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WVU student works in rural communities

Growing up, Stephanie Lusk always knew she wanted to help people.

That drive first drew her to floor nursing.

Now, she works as a West Virginia University Extension Family & Community Development Agent in McDowell and Wyoming counties, meeting people in their own communities to help improve health at home.

“When I got to college, nursing was what I was interested in,” said Lusk, who is enrolled in the WVU School of Nursing Master of Science in Nursing (MSN) program. “When I thought about my role models when I was younger, the strongest women I knew were nurses, and I love that caring is one of the most essential elements in being a nurse.”

A native of the coalfields, she knew she wanted to stay close to home, so nursing felt like a perfect fit.

After she got her nursing degree, she worked in Beckley as an oncology nurse for a couple years. After her time there, she decided she wanted to pursue a public health path as well.

“I had served as an AmeriCorps VISTA for the Upper Guyandotte watershed in Mullens. During that time, I gained experience in what community health means,” Lusk said. “I really thought it was important to look at health from a broader perspective, not just inside the walls of a hospital.”

She graduated in 2012 from the WVU School of Public Health with her Master of Public Health and soon found a job with WVU Extension. At first, she hosted summer reading and food programs, but in the last few years she has moved into a more health-focused role.

“You don’t have to be a nurse to teach health programming with Extension, but we have a lot of autonomy in choosing what we do in our communities,” Lusk said.

Using her skillsets from nursing and public health, Lusk goes into McDowell and Wyoming communities to host cooking lessons for folks with diabetes, arthritis-friendly activities for seniors, vaccine clinics that are close by, and much more.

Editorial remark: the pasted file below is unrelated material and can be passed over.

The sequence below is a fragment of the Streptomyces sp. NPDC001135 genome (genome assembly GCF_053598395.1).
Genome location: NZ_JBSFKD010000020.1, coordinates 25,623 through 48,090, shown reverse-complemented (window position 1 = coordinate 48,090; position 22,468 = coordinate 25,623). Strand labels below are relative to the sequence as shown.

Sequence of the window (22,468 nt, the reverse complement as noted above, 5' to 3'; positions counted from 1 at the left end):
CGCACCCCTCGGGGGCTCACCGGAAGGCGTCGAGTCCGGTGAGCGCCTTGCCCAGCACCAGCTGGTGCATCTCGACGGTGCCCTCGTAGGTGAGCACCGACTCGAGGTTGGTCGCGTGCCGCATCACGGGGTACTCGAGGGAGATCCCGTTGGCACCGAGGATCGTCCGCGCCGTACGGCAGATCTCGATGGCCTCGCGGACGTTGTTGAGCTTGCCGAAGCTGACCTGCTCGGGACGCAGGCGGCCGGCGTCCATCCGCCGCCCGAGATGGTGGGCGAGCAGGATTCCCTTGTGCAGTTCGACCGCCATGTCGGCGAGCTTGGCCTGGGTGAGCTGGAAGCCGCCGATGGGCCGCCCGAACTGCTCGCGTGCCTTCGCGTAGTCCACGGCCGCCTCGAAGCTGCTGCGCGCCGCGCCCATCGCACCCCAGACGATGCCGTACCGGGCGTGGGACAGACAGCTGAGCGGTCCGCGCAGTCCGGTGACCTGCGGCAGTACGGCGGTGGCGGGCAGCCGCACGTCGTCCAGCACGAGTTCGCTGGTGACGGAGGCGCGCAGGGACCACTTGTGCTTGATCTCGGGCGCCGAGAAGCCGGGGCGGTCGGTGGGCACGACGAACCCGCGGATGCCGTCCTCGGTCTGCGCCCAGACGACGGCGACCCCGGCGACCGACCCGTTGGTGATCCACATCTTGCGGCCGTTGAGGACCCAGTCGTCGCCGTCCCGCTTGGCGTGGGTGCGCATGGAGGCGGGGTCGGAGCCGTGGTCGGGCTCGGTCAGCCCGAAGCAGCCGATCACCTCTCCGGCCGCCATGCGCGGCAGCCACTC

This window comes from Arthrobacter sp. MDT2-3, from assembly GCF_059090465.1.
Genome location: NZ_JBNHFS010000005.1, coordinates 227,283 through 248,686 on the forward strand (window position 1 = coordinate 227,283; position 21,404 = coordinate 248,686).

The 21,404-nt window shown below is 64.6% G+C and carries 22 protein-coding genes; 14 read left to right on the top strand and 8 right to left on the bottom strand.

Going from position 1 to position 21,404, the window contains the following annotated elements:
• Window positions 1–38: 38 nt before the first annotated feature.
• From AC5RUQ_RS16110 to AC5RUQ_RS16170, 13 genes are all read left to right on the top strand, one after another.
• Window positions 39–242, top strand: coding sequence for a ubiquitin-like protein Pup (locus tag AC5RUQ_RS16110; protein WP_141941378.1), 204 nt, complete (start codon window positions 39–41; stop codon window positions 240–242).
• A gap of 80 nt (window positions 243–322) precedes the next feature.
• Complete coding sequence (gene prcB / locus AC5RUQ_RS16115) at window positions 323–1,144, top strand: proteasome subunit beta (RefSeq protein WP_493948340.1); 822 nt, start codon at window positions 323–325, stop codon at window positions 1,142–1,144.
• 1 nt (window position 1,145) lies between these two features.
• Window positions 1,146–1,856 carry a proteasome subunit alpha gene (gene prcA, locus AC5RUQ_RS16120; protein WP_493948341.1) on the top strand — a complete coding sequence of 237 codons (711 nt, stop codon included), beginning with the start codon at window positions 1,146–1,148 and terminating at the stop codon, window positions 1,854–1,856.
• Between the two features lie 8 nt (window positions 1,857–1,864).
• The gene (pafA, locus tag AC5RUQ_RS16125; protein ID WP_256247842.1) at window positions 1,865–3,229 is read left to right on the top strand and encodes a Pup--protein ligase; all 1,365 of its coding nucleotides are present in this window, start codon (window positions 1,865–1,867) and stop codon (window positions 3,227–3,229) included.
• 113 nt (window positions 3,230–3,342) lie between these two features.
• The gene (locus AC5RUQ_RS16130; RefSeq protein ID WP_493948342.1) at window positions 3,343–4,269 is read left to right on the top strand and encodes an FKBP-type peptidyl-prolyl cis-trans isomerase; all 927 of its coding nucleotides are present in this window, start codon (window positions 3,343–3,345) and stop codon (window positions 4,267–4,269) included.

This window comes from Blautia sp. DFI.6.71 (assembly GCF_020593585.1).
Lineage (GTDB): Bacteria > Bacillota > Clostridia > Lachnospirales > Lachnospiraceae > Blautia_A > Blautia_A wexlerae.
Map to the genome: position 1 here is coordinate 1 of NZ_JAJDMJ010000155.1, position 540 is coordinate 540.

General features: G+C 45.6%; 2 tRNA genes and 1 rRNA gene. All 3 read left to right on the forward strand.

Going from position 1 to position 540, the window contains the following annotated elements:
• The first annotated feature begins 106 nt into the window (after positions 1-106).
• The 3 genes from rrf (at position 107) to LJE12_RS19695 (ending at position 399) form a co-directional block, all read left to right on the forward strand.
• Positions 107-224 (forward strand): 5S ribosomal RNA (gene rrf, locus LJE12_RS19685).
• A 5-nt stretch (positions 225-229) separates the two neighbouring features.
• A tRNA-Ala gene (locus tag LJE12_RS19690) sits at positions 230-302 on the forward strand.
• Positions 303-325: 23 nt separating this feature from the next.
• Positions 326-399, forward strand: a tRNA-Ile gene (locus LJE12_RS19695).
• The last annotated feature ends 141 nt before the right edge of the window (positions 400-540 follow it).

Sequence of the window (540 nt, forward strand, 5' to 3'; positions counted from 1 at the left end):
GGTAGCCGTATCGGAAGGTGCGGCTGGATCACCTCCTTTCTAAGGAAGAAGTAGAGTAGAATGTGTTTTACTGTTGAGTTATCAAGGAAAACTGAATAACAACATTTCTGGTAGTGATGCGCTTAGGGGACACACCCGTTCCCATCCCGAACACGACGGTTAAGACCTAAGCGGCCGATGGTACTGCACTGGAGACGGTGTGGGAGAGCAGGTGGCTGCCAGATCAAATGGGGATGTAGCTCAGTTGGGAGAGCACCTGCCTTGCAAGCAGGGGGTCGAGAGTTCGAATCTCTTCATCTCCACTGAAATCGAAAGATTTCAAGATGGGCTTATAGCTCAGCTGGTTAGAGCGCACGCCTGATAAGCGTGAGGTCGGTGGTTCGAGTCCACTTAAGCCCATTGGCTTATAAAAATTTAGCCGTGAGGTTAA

Lusk works with community groups to teach them how to cook meals that meet their dietary needs.

“My favorite part of my job is teaching classes in the community,” Lusk said. “The best part is being out in the community — it’s about teaching folks balance. We’re not trying to suggest you do everything perfect for your health every day. Teaching them tiny things they can incorporate into their everyday lives over the long-term makes a big difference.”

Lusk has also connected with faith-based recovery homes in the two counties to support women there. She has built rapport with them over time and now works with them on cooking and nutrition skills, physical activities, financial management and relationship-building skills.

“I’ve been through several classes with them now and I enjoy watching them progress through their recovery,” Lusk said. “We know substance misuse impacts our community greatly. When One Voice in Oceana first invited me to a class, we talked about how to break down stigma. I could see myself in these women. I saw how hard they were trying, and I wanted to do what I could to help.”

Offering a judgment-free space is important to Lusk. She describes her approach as friendly and supportive.

“I’m genuinely happy to see them. I try to be their role model and their cheerleader.”

Lusk has also completed the Foundations of Faith Community Nursing, which is a course offered by the WVU School of Nursing to teach students how to improve health in faith communities.

No matter where people are — in schools, in community gathering spaces, or in recovery centers — that’s where Lusk wants to be.

Thanks to the Rusty and Kimberly Hutson Family Foundation’s contribution to Faith Community Nursing initiatives, Lusk has been able to provide A1C tests for people with or at risk of diabetes, as well as fitness trackers to help people count their steps and monitor their heart rate.

“One of the things [WVU] President [Gordon] Gee always says is that we export our talent from West Virginia,” Lusk said. “But I know I want to stick around for the people here. It’s important to me to use my degrees close to home.”